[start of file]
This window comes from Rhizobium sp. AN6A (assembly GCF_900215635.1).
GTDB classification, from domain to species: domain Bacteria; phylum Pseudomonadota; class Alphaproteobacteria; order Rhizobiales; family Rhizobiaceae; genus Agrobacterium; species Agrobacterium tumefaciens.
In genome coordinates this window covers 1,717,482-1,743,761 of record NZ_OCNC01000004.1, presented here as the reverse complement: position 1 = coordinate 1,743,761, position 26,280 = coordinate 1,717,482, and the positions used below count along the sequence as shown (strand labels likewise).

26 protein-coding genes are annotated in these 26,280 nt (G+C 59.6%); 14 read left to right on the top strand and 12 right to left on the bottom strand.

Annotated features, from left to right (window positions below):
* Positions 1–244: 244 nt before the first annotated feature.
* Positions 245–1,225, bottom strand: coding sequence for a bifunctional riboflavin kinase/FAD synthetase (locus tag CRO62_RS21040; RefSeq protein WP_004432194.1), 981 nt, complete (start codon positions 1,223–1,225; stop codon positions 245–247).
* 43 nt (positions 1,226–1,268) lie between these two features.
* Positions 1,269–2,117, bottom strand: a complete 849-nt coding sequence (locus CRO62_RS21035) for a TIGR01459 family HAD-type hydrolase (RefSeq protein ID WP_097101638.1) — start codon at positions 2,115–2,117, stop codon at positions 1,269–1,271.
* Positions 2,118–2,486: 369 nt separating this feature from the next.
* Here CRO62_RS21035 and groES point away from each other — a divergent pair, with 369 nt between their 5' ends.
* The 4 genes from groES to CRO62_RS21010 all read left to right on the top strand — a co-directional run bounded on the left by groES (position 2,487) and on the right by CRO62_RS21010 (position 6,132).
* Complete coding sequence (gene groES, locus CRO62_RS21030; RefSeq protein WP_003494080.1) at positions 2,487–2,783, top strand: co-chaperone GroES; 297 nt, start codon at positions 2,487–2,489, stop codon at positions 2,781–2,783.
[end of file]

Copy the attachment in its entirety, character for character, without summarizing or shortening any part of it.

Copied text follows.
This window comes from Rhizobium sp. AN6A (assembly GCF_900215635.1).
GTDB classification, from domain to species: domain Bacteria; phylum Pseudomonadota; class Alphaproteobacteria; order Rhizobiales; family Rhizobiaceae; genus Agrobacterium; species Agrobacterium tumefaciens.
In genome coordinates this window covers 1,717,482-1,743,761 of record NZ_OCNC01000004.1, presented here as the reverse complement: position 1 = coordinate 1,743,761, position 26,280 = coordinate 1,717,482, and the positions used below count along the sequence as shown (strand labels likewise).

26 protein-coding genes are annotated in these 26,280 nt (G+C 59.6%); 14 read left to right on the top strand and 12 right to left on the bottom strand.

Annotated features, from left to right (window positions below):
* Positions 1–244: 244 nt before the first annotated feature.
* Positions 245–1,225, bottom strand: coding sequence for a bifunctional riboflavin kinase/FAD synthetase (locus tag CRO62_RS21040; RefSeq protein WP_004432194.1), 981 nt, complete (start codon positions 1,223–1,225; stop codon positions 245–247).
* 43 nt (positions 1,226–1,268) lie between these two features.
* Positions 1,269–2,117, bottom strand: a complete 849-nt coding sequence (locus CRO62_RS21035) for a TIGR01459 family HAD-type hydrolase (RefSeq protein ID WP_097101638.1) — start codon at positions 2,115–2,117, stop codon at positions 1,269–1,271.
* Positions 2,118–2,486: 369 nt separating this feature from the next.
* Here CRO62_RS21035 and groES point away from each other — a divergent pair, with 369 nt between their 5' ends.
* The 4 genes from groES to CRO62_RS21010 all read left to right on the top strand — a co-directional run bounded on the left by groES (position 2,487) and on the right by CRO62_RS21010 (position 6,132).
* Complete coding sequence (gene groES, locus CRO62_RS21030; RefSeq protein WP_003494080.1) at positions 2,487–2,783, top strand: co-chaperone GroES; 297 nt, start codon at positions 2,487–2,489, stop codon at positions 2,781–2,783.